The bridge limestone abutments are linked to wing walls on the river cliffs. After standing for 427 years, the bridge was destroyed by artillery fire in the Croat-Bosnian War in 1993. It was restored, using original materials, in 2004. Today divers plunge from the top of the bridge into the Neretva River for a modest fee.

The Old Bridge has been a tour stop of the Red Bull Cliff Diving World Series. These jumps do not involve bungee cords. Divers go all the way. Dervis Mehmed Zilli, who had traveled through 16 countries, had never seen the like. Did he ever imagine jumping from this "rainbow" of stone?
Museum of War and Genocide Victims 1992-1995

4) Museum of War and Genocide Victims 1992-1995 (must see)

A short walk from the Old Bridge of Mostar is the Museum of War and Genocide Victims, the most important museum in Herzegovina. Behind the scenes of a city jammed with tourists, there are frightful wounds and horrors of the past. Ethnic "cleansing," concentration camps, and mass murders are remembered here; the story of the Balkans.

The number of items and artifacts exhibited in the museum grows endlessly. Each item comes with a story about it. Hours of reading are possible. The stories are in English and Bosnian. The staff consists of people who have suffered in different ways from the war. They tell stories that are difficult to listen to.

There are many testimonies of atrocities and photos taken by prisoners and soldiers never shown in the press. Witness accounts are available of United Nations peacekeepers who were unable to protect civilians. Summary executions are documented. Personal items exhumed from mass graves, statements of survivors, and documents attest to these evils.

Museum hours are from 9 am to 9 pm every day. The museum is without government support, so donations are welcome.
Spanish Square and Gimnazija Mostar

5) Spanish Square and Gimnazija Mostar

Spanish Square is a five-minute walk from Old Bridge of Mostar. It is the main intersection of the city, quite different from the neighborhoods of the Neretva. The City Park, the Mostar High School Building (Gimnazija Mostar), City Hall, the Promenade, cafes, the theatre, and street art make the Spanish Square a place where everything and everyone intersect.

The Square is named in honor of 21 Spanish soldiers who died serving in the United Nations Protection Force in the Croat-Bosnian War. The Promenade of the Square was originally called Stephanie's Promenade for Princess Stephanie, wife of Prince Rudolf, son of Emperor Franz Joseph.

Spanish Square connects to the city's largest park, Zrinjevac Park, named for the Duke of Zrinski, a Croatian nobleman and general. The square and the park combine to make a vast peaceful recreation area.

The Old High School is another name for the Mostar High School. This enormous school building dominates Spanish Square. Built in 1902, it was the oldest and most exclusive school in Yugoslavia. For many years it was named for Aleksa Santic, a famous poet of Herzegovina. Today it is known simply as Old High School.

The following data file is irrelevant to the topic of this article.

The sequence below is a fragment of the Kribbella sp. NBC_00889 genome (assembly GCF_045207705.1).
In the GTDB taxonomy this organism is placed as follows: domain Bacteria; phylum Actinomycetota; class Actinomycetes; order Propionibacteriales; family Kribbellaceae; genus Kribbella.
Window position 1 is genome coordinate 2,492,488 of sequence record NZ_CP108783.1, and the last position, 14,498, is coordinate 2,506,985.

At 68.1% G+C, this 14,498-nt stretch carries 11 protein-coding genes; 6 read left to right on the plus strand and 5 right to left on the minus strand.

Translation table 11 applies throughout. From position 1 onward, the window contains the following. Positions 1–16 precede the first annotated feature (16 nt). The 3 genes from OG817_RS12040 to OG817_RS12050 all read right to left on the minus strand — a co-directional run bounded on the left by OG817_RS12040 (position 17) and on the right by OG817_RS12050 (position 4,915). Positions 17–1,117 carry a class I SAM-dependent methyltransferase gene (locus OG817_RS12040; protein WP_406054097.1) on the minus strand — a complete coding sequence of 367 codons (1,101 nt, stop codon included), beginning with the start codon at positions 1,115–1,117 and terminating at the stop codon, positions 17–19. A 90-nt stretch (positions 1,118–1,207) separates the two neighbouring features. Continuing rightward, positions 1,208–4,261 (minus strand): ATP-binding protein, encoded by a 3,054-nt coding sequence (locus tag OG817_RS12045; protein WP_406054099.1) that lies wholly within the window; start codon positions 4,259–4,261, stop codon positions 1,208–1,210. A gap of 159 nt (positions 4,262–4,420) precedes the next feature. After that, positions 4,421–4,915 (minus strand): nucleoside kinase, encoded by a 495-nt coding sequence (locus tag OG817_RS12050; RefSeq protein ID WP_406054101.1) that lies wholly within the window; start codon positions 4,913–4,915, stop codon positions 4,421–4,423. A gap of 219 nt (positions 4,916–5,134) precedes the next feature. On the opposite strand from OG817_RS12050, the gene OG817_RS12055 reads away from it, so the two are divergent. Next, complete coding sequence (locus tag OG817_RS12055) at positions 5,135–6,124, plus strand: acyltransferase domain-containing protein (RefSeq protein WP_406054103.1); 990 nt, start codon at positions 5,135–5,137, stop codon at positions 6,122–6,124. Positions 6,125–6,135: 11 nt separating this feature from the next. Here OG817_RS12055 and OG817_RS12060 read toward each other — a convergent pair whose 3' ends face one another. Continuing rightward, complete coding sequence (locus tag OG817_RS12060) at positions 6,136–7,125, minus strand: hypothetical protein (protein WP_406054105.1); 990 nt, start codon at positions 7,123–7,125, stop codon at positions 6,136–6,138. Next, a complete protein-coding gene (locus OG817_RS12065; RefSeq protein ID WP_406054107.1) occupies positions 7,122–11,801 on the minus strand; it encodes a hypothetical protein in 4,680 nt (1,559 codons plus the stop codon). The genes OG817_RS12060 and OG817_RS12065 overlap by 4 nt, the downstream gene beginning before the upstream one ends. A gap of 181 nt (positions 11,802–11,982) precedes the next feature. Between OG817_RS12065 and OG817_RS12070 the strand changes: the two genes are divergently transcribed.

The Old High School is one of the few schools in post-war Bosnia to serve students from different ethnic groups. It was built in the Moorish revival style with a crenelated roof, Bosniak motifs, and warm colors. Like other buildings, it suffered damage in the Balkan conflicts, but it has been beautifully restored.
Sniper Tower

6) Sniper Tower

The upper floors of the Brutalist layered Ljubijanska Bank provide an excellent view of the surrounding cityscape of Mostar. The building performed well enough as a bank in the days of Yugoslavia. But in the days of the two sieges of Mostar, it gave outstanding performances as a sniper nest. Shooters could cover every niche and corner below.

The second and more deadly siege of Mostar occurred in the struggle between the Croats and Bosniaks, former allies against the Serbs. The ruined bank building was the tallest structure and was held in Croatian territory, near the Neretva River. Residents of the Bosnian section were completely cut off, without food and the necessities.

Anyone who ventured out to search for anything became an easy target for shooters in the bank tower. The bank building was gutted and riddled with the marks of shells and bullets. In 1995 the war ended, and the work of restoration began. Sniper Tower was cleaned of debris, rubbish, and foliage.

Street art adorns the exterior and interior walls. There seem to be no plans for the remains of the building. After the cleanup, it was left as it was, a ragged monument to grief and despair. As the stones say, "Don't Forget."

Walking Tours in Mostar, Bosnia-Herzegovina

Create Your Own Walk in Mostar

Create Your Own Walk in Mostar

Creating your own self-guided walk in Mostar is easy and fun. Choose the city attractions that you want to see and a walk route map will be created just for you. You can even set your hotel as the start point of the walk.
Mostar Introduction Walking Tour

Mostar Introduction Walking Tour

Settlements by the Neretva River, between Mount Hum and Mount Velez, go back to prehistoric times. Remains of fortified encampments, cemeteries, and Roman foundations have been discovered beneath present-day Mostar. The name Mostar was derived from a document dated 1474. It called the residents "Mostari" which means "bridge-keepers."

Mostar was strategically located between...  view more

Tour Duration: 1 Hour(s)
Travel Distance: 1.6 Km or 1 Miles